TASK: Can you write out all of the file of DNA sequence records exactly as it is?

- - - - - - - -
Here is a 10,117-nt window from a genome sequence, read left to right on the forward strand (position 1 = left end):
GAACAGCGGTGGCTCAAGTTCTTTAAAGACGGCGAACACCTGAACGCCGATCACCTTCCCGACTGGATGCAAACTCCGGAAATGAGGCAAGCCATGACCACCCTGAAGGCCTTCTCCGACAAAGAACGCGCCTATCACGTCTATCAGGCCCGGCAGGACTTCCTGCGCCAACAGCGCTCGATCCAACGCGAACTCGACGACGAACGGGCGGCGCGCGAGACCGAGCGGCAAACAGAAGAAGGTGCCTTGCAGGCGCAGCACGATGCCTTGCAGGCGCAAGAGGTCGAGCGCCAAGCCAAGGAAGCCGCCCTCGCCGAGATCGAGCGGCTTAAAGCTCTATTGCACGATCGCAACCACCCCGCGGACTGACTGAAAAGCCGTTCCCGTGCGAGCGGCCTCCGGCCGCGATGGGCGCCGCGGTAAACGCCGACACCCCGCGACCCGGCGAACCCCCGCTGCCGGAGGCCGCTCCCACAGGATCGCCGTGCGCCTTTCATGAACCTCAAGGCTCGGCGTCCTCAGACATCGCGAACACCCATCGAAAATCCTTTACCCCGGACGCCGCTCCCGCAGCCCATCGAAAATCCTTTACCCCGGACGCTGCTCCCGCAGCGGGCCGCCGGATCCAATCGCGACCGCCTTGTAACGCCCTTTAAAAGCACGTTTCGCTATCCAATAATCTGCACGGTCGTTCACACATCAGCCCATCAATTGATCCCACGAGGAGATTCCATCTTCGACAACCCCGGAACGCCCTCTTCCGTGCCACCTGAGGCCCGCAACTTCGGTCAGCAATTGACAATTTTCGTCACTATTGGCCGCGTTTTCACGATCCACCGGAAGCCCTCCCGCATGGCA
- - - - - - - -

Here is a 10,117-nt window from a genome sequence, read left to right on the forward strand (position 1 = left end):
GAACAGCGGTGGCTCAAGTTCTTTAAAGACGGCGAACACCTGAACGCCGATCACCTTCCCGACTGGATGCAAACTCCGGAAATGAGGCAAGCCATGACCACCCTGAAGGCCTTCTCCGACAAAGAACGCGCCTATCACGTCTATCAGGCCCGGCAGGACTTCCTGCGCCAACAGCGCTCGATCCAACGCGAACTCGACGACGAACGGGCGGCGCGCGAGACCGAGCGGCAAACAGAAGAAGGTGCCTTGCAGGCGCAGCACGATGCCTTGCAGGCGCAAGAGGTCGAGCGCCAAGCCAAGGAAGCCGCCCTCGCCGAGATCGAGCGGCTTAAAGCTCTATTGCACGATCGCAACCACCCCGCGGACTGACTGAAAAGCCGTTCCCGTGCGAGCGGCCTCCGGCCGCGATGGGCGCCGCGGTAAACGCCGACACCCCGCGACCCGGCGAACCCCCGCTGCCGGAGGCCGCTCCCACAGGATCGCCGTGCGCCTTTCATGAACCTCAAGGCTCGGCGTCCTCAGACATCGCGAACACCCATCGAAAATCCTTTACCCCGGACGCCGCTCCCGCAGCCCATCGAAAATCCTTTACCCCGGACGCTGCTCCCGCAGCGGGCCGCCGGATCCAATCGCGACCGCCTTGTAACGCCCTTTAAAAGCACGTTTCGCTATCCAATAATCTGCACGGTCGTTCACACATCAGCCCATCAATTGATCCCACGAGGAGATTCCATCTTCGACAACCCCGGAACGCCCTCTTCCGTGCCACCTGAGGCCCGCAACTTCGGTCAGCAATTGACAATTTTCGTCACTATTGGCCGCGTTTTCACGATCCACCGGAAGCCCTCCCGCATGGCA